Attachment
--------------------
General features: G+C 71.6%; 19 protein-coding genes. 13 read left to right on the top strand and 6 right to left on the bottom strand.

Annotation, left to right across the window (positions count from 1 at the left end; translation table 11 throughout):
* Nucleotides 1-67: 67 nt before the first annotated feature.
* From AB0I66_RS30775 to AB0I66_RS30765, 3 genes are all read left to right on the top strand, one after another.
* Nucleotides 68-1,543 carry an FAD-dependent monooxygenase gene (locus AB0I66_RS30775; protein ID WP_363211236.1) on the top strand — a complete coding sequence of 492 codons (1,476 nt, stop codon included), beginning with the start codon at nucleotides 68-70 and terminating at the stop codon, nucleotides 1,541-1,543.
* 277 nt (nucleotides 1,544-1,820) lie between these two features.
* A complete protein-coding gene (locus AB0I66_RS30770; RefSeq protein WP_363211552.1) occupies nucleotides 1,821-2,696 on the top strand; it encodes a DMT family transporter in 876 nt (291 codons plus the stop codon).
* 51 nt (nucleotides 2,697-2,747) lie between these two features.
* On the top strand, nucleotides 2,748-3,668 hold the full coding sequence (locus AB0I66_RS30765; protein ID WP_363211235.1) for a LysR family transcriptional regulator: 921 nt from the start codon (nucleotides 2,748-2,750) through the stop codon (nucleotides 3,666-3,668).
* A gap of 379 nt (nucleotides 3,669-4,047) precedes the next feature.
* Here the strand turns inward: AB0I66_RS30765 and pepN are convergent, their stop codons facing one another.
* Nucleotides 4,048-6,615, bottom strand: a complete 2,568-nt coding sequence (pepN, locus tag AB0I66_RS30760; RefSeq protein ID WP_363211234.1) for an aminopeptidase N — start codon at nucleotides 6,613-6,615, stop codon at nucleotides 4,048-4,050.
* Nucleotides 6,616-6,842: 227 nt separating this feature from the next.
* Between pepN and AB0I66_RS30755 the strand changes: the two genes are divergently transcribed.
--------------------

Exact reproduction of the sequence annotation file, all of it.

General features: G+C 71.6%; 19 protein-coding genes. 13 read left to right on the top strand and 6 right to left on the bottom strand.

Annotation, left to right across the window (positions count from 1 at the left end; translation table 11 throughout):
* Nucleotides 1-67: 67 nt before the first annotated feature.
* From AB0I66_RS30775 to AB0I66_RS30765, 3 genes are all read left to right on the top strand, one after another.
* Nucleotides 68-1,543 carry an FAD-dependent monooxygenase gene (locus AB0I66_RS30775; protein ID WP_363211236.1) on the top strand — a complete coding sequence of 492 codons (1,476 nt, stop codon included), beginning with the start codon at nucleotides 68-70 and terminating at the stop codon, nucleotides 1,541-1,543.
* 277 nt (nucleotides 1,544-1,820) lie between these two features.
* A complete protein-coding gene (locus AB0I66_RS30770; RefSeq protein WP_363211552.1) occupies nucleotides 1,821-2,696 on the top strand; it encodes a DMT family transporter in 876 nt (291 codons plus the stop codon).
* 51 nt (nucleotides 2,697-2,747) lie between these two features.
* On the top strand, nucleotides 2,748-3,668 hold the full coding sequence (locus AB0I66_RS30765; protein ID WP_363211235.1) for a LysR family transcriptional regulator: 921 nt from the start codon (nucleotides 2,748-2,750) through the stop codon (nucleotides 3,666-3,668).
* A gap of 379 nt (nucleotides 3,669-4,047) precedes the next feature.
* Here the strand turns inward: AB0I66_RS30765 and pepN are convergent, their stop codons facing one another.
* Nucleotides 4,048-6,615, bottom strand: a complete 2,568-nt coding sequence (pepN, locus tag AB0I66_RS30760; RefSeq protein ID WP_363211234.1) for an aminopeptidase N — start codon at nucleotides 6,613-6,615, stop codon at nucleotides 4,048-4,050.
* Nucleotides 6,616-6,842: 227 nt separating this feature from the next.
* Between pepN and AB0I66_RS30755 the strand changes: the two genes are divergently transcribed.